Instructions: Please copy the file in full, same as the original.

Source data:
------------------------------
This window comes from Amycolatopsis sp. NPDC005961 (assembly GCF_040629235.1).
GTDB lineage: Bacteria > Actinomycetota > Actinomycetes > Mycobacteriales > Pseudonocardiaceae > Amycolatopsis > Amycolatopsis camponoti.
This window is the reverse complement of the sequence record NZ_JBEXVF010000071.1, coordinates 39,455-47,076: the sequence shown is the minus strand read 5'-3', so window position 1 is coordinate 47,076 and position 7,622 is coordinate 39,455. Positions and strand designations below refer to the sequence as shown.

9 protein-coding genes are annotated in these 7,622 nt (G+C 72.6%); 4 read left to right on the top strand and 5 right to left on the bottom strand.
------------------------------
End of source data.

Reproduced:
This window comes from Amycolatopsis sp. NPDC005961 (assembly GCF_040629235.1).
GTDB lineage: Bacteria > Actinomycetota > Actinomycetes > Mycobacteriales > Pseudonocardiaceae > Amycolatopsis > Amycolatopsis camponoti.
This window is the reverse complement of the sequence record NZ_JBEXVF010000071.1, coordinates 39,455-47,076: the sequence shown is the minus strand read 5'-3', so window position 1 is coordinate 47,076 and position 7,622 is coordinate 39,455. Positions and strand designations below refer to the sequence as shown.

9 protein-coding genes are annotated in these 7,622 nt (G+C 72.6%); 4 read left to right on the top strand and 5 right to left on the bottom strand.